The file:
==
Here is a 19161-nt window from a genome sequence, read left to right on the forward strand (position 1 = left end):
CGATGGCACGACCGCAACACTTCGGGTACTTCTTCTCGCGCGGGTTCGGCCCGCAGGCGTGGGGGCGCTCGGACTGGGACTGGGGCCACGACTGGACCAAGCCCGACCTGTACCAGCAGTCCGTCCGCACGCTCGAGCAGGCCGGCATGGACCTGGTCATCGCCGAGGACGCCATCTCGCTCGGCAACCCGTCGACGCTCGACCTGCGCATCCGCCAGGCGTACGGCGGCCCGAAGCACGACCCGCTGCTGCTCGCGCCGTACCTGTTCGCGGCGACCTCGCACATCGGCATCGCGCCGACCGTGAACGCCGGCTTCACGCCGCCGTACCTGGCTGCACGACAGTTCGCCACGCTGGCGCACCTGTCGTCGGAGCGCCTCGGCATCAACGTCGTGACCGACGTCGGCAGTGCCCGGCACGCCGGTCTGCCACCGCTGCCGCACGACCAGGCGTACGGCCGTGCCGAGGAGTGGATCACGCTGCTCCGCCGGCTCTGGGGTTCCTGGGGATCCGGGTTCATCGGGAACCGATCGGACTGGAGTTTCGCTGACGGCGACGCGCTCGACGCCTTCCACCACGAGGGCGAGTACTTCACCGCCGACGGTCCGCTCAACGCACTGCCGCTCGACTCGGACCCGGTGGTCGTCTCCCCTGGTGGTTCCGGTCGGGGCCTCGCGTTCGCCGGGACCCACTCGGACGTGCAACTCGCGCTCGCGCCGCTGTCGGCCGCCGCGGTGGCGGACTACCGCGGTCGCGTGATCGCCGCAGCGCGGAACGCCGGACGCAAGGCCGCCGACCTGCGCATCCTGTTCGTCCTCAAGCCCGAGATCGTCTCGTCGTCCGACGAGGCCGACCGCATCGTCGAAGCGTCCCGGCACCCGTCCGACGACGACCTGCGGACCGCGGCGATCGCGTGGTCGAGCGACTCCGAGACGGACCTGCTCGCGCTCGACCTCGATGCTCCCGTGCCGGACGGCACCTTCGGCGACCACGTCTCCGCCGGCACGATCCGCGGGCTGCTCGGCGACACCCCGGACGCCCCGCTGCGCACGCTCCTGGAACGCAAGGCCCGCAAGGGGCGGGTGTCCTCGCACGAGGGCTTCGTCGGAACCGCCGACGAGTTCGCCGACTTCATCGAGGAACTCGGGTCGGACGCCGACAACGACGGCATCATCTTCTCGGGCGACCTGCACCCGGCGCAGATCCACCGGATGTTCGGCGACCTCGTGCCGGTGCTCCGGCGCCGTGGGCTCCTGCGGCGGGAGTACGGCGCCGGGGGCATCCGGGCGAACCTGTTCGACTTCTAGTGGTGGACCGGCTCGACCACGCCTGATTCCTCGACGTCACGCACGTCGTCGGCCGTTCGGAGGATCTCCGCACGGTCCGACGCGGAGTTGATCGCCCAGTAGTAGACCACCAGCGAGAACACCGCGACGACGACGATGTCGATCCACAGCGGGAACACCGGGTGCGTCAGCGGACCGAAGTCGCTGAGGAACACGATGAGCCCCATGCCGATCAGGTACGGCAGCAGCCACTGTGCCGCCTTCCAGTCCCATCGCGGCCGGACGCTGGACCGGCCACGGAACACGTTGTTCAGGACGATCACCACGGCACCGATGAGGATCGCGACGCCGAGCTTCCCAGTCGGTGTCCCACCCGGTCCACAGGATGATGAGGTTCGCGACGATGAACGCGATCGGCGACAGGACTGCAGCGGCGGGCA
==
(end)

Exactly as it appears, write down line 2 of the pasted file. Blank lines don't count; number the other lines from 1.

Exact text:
CGATGGCACGACCGCAACACTTCGGGTACTTCTTCTCGCGCGGGTTCGGCCCGCAGGCGTGGGGGCGCTCGGACTGGGACTGGGGCCACGACTGGACCAAGCCCGACCTGTACCAGCAGTCCGTCCGCACGCTCGAGCAGGCCGGCATGGACCTGGTCATCGCCGAGGACGCCATCTCGCTCGGCAACCCGTCGACGCTCGACCTGCGCATCCGCCAGGCGTACGGCGGCCCGAAGCACGACCCGCTGCTGCTCGCGCCGTACCTGTTCGCGGCGACCTCGCACATCGGCATCGCGCCGACCGTGAACGCCGGCTTCACGCCGCCGTACCTGGCTGCACGACAGTTCGCCACGCTGGCGCACCTGTCGTCGGAGCGCCTCGGCATCAACGTCGTGACCGACGTCGGCAGTGCCCGGCACGCCGGTCTGCCACCGCTGCCGCACGACCAGGCGTACGGCCGTGCCGAGGAGTGGATCACGCTGCTCCGCCGGCTCTGGGGTTCCTGGGGATCCGGGTTCATCGGGAACCGATCGGACTGGAGTTTCGCTGACGGCGACGCGCTCGACGCCTTCCACCACGAGGGCGAGTACTTCACCGCCGACGGTCCGCTCAACGCACTGCCGCTCGACTCGGACCCGGTGGTCGTCTCCCCTGGTGGTTCCGGTCGGGGCCTCGCGTTCGCCGGGACCCACTCGGACGTGCAACTCGCGCTCGCGCCGCTGTCGGCCGCCGCGGTGGCGGACTACCGCGGTCGCGTGATCGCCGCAGCGCGGAACGCCGGACGCAAGGCCGCCGACCTGCGCATCCTGTTCGTCCTCAAGCCCGAGATCGTCTCGTCGTCCGACGAGGCCGACCGCATCGTCGAAGCGTCCCGGCACCCGTCCGACGACGACCTGCGGACCGCGGCGATCGCGTGGTCGAGCGACTCCGAGACGGACCTGCTCGCGCTCGACCTCGATGCTCCCGTGCCGGACGGCACCTTCGGCGACCACGTCTCCGCCGGCACGATCCGCGGGCTGCTCGGCGACACCCCGGACGCCCCGCTGCGCACGCTCCTGGAACGCAAGGCCCGCAAGGGGCGGGTGTCCTCGCACGAGGGCTTCGTCGGAACCGCCGACGAGTTCGCCGACTTCATCGAGGAACTCGGGTCGGACGCCGACAACGACGGCATCATCTTCTCGGGCGACCTGCACCCGGCGCAGATCCACCGGATGTTCGGCGACCTCGTGCCGGTGCTCCGGCGCCGTGGGCTCCTGCGGCGGGAGTACGGCGCCGGGGGCATCCGGGCGAACCTGTTCGACTTCTAGTGGTGGACCGGCTCGACCACGCCTGATTCCTCGACGTCACGCACGTCGTCGGCCGTTCGGAGGATCTCCGCACGGTCCGACGCGGAGTTGATCGCCCAGTAGTAGACCACCAGCGAGAACACCGCGACGACGACGATGTCGATCCACAGCGGGAACACCGGGTGCGTCAGCGGACCGAAGTCGCTGAGGAACACGATGAGCCCCATGCCGATCAGGTACGGCAGCAGCCACTGTGCCGCCTTCCAGTCCCATCGCGGCCGGACGCTGGACCGGCCACGGAACACGTTGTTCAGGACGATCACCACGGCACCGATGAGGATCGCGACGCCGAGCTTCCCAGTCGGTGTCCCACCCGGTCCACAGGATGATGAGGTTCGCGACGATGAACGCGATCGGCGACAGGACTGCAGCGGCGGGCA